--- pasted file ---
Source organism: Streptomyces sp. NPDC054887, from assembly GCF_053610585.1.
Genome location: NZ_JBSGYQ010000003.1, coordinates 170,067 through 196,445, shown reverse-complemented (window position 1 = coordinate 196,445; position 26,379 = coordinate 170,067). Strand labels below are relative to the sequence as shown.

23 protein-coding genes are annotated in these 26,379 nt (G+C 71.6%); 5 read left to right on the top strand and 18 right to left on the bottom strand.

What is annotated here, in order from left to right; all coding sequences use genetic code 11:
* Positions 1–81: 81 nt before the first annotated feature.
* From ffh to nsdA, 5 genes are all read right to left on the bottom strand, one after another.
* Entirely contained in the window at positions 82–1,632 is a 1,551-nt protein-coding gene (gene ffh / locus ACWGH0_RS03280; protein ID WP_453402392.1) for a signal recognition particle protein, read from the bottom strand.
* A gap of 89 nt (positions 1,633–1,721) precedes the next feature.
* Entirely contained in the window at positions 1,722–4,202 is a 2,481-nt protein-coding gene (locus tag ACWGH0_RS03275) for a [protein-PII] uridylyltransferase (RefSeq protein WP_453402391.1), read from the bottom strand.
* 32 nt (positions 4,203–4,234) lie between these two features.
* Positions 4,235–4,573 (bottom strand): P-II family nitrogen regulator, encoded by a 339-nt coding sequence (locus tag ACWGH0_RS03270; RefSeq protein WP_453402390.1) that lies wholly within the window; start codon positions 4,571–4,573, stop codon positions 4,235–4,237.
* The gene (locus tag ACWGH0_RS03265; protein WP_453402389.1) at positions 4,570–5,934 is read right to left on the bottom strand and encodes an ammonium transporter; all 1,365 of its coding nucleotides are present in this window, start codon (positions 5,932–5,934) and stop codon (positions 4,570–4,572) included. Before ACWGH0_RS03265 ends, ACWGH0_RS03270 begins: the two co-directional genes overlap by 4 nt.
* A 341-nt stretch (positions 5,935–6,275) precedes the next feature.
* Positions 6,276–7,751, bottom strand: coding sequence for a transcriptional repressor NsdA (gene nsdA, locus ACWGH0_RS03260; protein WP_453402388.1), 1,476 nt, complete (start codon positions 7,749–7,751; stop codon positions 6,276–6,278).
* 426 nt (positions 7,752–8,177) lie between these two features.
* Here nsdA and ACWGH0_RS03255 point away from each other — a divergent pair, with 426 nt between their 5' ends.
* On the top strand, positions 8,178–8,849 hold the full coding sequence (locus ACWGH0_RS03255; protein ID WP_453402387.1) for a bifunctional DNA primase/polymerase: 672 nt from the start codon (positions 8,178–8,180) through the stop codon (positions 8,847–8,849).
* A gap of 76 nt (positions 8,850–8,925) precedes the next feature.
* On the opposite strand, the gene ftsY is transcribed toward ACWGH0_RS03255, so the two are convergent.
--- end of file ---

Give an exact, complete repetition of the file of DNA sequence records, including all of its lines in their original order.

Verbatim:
Source organism: Streptomyces sp. NPDC054887, from assembly GCF_053610585.1.
Genome location: NZ_JBSGYQ010000003.1, coordinates 170,067 through 196,445, shown reverse-complemented (window position 1 = coordinate 196,445; position 26,379 = coordinate 170,067). Strand labels below are relative to the sequence as shown.

23 protein-coding genes are annotated in these 26,379 nt (G+C 71.6%); 5 read left to right on the top strand and 18 right to left on the bottom strand.

What is annotated here, in order from left to right; all coding sequences use genetic code 11:
* Positions 1–81: 81 nt before the first annotated feature.
* From ffh to nsdA, 5 genes are all read right to left on the bottom strand, one after another.
* Entirely contained in the window at positions 82–1,632 is a 1,551-nt protein-coding gene (gene ffh / locus ACWGH0_RS03280; protein ID WP_453402392.1) for a signal recognition particle protein, read from the bottom strand.
* A gap of 89 nt (positions 1,633–1,721) precedes the next feature.
* Entirely contained in the window at positions 1,722–4,202 is a 2,481-nt protein-coding gene (locus tag ACWGH0_RS03275) for a [protein-PII] uridylyltransferase (RefSeq protein WP_453402391.1), read from the bottom strand.
* 32 nt (positions 4,203–4,234) lie between these two features.
* Positions 4,235–4,573 (bottom strand): P-II family nitrogen regulator, encoded by a 339-nt coding sequence (locus tag ACWGH0_RS03270; RefSeq protein WP_453402390.1) that lies wholly within the window; start codon positions 4,571–4,573, stop codon positions 4,235–4,237.
* The gene (locus tag ACWGH0_RS03265; protein WP_453402389.1) at positions 4,570–5,934 is read right to left on the bottom strand and encodes an ammonium transporter; all 1,365 of its coding nucleotides are present in this window, start codon (positions 5,932–5,934) and stop codon (positions 4,570–4,572) included. Before ACWGH0_RS03265 ends, ACWGH0_RS03270 begins: the two co-directional genes overlap by 4 nt.
* A 341-nt stretch (positions 5,935–6,275) precedes the next feature.
* Positions 6,276–7,751, bottom strand: coding sequence for a transcriptional repressor NsdA (gene nsdA, locus ACWGH0_RS03260; protein WP_453402388.1), 1,476 nt, complete (start codon positions 7,749–7,751; stop codon positions 6,276–6,278).
* 426 nt (positions 7,752–8,177) lie between these two features.
* Here nsdA and ACWGH0_RS03255 point away from each other — a divergent pair, with 426 nt between their 5' ends.
* On the top strand, positions 8,178–8,849 hold the full coding sequence (locus ACWGH0_RS03255; protein ID WP_453402387.1) for a bifunctional DNA primase/polymerase: 672 nt from the start codon (positions 8,178–8,180) through the stop codon (positions 8,847–8,849).
* A gap of 76 nt (positions 8,850–8,925) precedes the next feature.
* On the opposite strand, the gene ftsY is transcribed toward ACWGH0_RS03255, so the two are convergent.